I'm a previous federal employee and am now trying to get back into the fed government. Why -- even though I've been selected to go to the hiring manager several times -- is it such a long drawn out process hearing back from the agencies?

Derrick Dortch: Hello Former Fed,

Unfortunately the process has always been that way. Some have been able to get in quick while for others it takes quite a while. What I would suggest is that you become more proactive with your search. Since you are being selected to go up to the hiring manager that means they see something in you that they like. So with that take it a notch up. Contact the HR point of contact and get them on the phone. Talk to them and let them know you are a Former Fed and do a soft sell on your experience. Since you are Former you can talk Fed Talk and ask good questions and build a positive relationship with the HR point of contact (which is always good).

When you get them on the phone ask them what is the timetable and if there is anything you can do to help speed up the process. They should be able to give you a concrete timetable and tell you what the hold up is on interviews and the selection of a candidate. When you have this information it makes your search a more manageable process because you know what to expect.

Some of the hold up may honestly be that agencies are waiting for their new budgets to pass and for new monies. There may be positions out there that they want to fill but they need to get the money to do so. With this being the case that may be the reason why hiring is temporarily on hold. There are many variables so the key is to find out what is going on and the HR POC is the starting place for that.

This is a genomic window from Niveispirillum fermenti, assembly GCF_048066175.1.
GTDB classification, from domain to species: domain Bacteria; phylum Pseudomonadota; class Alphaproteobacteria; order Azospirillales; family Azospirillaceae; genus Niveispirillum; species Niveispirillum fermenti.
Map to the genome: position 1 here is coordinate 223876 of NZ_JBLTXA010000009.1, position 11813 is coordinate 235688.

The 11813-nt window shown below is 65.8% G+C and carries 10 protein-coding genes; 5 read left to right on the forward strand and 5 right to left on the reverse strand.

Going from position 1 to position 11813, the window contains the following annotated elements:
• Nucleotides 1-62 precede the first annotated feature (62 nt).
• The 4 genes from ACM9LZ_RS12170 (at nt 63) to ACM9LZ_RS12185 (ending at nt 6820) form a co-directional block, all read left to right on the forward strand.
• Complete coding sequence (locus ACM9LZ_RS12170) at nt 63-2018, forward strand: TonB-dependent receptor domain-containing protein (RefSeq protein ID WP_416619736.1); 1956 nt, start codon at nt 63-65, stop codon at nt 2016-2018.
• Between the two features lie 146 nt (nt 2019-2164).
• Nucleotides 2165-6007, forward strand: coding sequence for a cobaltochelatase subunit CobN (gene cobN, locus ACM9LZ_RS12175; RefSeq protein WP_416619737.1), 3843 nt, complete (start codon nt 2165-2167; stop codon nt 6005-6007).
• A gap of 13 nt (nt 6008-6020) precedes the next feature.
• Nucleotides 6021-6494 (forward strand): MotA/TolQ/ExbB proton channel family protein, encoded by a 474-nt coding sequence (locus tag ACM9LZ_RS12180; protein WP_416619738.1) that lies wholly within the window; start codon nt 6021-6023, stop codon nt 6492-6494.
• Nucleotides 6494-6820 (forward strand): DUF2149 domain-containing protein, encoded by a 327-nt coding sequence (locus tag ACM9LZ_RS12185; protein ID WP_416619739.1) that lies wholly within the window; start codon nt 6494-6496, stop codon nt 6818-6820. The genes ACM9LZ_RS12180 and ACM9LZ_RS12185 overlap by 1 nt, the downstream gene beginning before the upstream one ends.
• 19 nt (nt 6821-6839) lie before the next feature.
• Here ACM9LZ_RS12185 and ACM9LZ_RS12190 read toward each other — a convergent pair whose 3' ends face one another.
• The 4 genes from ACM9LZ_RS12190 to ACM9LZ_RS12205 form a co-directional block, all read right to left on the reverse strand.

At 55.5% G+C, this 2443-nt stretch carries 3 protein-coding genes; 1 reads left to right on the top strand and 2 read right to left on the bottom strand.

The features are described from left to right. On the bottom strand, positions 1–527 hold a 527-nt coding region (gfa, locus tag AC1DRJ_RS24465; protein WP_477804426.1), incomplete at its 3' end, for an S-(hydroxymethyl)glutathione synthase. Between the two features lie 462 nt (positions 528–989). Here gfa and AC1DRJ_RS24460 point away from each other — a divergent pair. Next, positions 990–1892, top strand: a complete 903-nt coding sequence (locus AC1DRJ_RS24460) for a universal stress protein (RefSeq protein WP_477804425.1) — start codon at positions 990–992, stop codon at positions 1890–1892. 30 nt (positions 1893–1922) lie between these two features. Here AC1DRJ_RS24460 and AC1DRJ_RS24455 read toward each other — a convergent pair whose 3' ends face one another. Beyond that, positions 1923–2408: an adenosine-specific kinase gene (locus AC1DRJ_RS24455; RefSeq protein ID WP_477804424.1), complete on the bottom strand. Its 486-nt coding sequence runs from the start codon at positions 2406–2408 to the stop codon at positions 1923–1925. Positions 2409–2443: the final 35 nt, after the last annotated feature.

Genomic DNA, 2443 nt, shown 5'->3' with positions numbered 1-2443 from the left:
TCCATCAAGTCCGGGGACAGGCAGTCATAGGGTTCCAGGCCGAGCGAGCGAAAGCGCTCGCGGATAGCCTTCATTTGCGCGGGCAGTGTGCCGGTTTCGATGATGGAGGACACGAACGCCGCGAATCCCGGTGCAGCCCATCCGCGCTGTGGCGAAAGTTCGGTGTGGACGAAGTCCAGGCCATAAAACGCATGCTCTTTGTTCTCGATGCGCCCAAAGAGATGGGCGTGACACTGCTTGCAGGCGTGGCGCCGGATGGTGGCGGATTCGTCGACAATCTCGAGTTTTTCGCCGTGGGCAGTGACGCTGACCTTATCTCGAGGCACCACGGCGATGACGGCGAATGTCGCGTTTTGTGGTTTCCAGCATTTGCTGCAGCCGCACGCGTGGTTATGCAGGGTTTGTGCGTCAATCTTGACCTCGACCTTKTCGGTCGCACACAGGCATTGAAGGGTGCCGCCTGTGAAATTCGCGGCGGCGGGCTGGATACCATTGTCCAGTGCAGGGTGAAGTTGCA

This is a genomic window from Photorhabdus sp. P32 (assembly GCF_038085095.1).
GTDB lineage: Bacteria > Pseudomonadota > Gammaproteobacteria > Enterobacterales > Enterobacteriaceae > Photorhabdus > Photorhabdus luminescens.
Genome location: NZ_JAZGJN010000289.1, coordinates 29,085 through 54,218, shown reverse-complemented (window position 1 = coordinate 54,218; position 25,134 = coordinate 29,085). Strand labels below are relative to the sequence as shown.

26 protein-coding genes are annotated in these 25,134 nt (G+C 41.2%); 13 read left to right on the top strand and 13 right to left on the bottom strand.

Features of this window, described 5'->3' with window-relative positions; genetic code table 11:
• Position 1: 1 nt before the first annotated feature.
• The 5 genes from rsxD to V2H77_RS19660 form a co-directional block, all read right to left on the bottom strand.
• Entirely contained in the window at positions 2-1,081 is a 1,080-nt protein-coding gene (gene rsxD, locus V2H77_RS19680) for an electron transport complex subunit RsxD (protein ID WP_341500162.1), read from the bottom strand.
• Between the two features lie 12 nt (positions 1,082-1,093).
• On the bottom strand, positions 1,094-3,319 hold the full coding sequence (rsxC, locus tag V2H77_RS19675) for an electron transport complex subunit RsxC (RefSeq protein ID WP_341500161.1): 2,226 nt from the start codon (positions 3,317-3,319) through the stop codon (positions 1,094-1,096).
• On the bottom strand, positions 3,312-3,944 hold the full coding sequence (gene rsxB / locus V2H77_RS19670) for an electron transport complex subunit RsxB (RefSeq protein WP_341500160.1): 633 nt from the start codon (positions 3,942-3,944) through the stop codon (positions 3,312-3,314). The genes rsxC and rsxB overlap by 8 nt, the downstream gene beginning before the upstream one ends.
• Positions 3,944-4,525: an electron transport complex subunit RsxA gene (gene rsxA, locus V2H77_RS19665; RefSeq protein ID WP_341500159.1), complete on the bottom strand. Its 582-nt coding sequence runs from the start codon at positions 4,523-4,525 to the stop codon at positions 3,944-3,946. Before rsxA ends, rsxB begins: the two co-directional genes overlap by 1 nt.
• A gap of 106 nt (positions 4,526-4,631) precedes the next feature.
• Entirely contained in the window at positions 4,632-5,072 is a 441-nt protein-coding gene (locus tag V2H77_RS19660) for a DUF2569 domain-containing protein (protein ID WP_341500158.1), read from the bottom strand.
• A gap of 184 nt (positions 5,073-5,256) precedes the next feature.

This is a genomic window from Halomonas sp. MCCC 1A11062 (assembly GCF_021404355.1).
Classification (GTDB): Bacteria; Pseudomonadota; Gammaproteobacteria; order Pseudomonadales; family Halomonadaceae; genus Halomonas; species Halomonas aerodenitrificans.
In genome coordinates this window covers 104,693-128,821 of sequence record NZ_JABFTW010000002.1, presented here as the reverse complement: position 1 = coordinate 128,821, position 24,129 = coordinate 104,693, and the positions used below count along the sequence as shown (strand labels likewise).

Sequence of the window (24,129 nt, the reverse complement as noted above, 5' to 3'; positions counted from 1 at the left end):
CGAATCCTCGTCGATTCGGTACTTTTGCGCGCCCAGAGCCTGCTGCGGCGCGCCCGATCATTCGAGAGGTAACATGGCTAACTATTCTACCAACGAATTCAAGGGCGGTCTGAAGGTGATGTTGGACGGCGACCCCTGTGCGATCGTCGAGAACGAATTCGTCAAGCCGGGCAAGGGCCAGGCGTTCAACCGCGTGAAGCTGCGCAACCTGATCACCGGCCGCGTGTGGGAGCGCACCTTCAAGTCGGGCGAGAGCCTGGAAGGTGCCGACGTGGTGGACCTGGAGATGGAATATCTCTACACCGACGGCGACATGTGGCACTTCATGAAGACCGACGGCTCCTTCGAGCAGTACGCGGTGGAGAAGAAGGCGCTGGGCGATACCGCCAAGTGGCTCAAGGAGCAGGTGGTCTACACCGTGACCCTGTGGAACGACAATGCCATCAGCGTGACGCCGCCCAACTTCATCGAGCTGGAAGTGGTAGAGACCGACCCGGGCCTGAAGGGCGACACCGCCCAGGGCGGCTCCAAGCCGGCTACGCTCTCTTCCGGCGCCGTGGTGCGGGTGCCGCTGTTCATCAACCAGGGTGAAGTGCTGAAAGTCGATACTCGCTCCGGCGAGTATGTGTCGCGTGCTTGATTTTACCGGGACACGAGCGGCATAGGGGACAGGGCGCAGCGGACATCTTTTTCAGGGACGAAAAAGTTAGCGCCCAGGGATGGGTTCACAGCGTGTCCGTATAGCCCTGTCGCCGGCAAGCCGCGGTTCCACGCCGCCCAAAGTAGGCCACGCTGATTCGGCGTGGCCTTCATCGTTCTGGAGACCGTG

Also ask more questions about the process including what the selection process will be (one person or panel interview, etc.). You can also see if you can find out who the selecting official/hiring manager is. If you can find this out you might know some of your former Fed colleagues who might know this person and they can make mention of you or give you some inside information.

There are many things you can do so I hope you get my point about being proactive. This advice goes to everyone, whether you are Former Fed or not. Be proactive and show persistence with your search. Do not sit back and wait. Go after these opportunities if you really want them.

I hope this helps. Take care, and let me know how your search goes. I wish you much success.


Washington, D.C.: Derrick,